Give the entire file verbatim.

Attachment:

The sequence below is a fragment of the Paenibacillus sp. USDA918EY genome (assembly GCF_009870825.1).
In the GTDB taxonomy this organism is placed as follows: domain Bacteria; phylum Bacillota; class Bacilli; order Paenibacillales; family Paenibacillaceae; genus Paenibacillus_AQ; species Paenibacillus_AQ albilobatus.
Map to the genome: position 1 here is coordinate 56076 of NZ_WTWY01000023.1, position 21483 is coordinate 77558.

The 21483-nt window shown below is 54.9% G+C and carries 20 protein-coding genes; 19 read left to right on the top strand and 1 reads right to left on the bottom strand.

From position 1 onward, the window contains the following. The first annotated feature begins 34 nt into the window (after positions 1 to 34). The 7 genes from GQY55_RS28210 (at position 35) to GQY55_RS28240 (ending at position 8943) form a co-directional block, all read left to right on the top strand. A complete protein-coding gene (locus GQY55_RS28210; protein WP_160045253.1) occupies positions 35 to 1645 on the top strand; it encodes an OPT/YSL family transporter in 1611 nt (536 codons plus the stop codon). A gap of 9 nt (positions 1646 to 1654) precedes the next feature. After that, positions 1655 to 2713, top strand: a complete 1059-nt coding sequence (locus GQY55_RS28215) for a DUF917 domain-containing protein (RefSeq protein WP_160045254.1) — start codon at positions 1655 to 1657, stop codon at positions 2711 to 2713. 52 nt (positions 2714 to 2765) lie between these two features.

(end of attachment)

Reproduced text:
The sequence below is a fragment of the Paenibacillus sp. USDA918EY genome (assembly GCF_009870825.1).
In the GTDB taxonomy this organism is placed as follows: domain Bacteria; phylum Bacillota; class Bacilli; order Paenibacillales; family Paenibacillaceae; genus Paenibacillus_AQ; species Paenibacillus_AQ albilobatus.
Map to the genome: position 1 here is coordinate 56076 of NZ_WTWY01000023.1, position 21483 is coordinate 77558.

The 21483-nt window shown below is 54.9% G+C and carries 20 protein-coding genes; 19 read left to right on the top strand and 1 reads right to left on the bottom strand.

From position 1 onward, the window contains the following. The first annotated feature begins 34 nt into the window (after positions 1 to 34). The 7 genes from GQY55_RS28210 (at position 35) to GQY55_RS28240 (ending at position 8943) form a co-directional block, all read left to right on the top strand. A complete protein-coding gene (locus GQY55_RS28210; protein WP_160045253.1) occupies positions 35 to 1645 on the top strand; it encodes an OPT/YSL family transporter in 1611 nt (536 codons plus the stop codon). A gap of 9 nt (positions 1646 to 1654) precedes the next feature. After that, positions 1655 to 2713, top strand: a complete 1059-nt coding sequence (locus GQY55_RS28215) for a DUF917 domain-containing protein (RefSeq protein WP_160045254.1) — start codon at positions 1655 to 1657, stop codon at positions 2711 to 2713. 52 nt (positions 2714 to 2765) lie between these two features.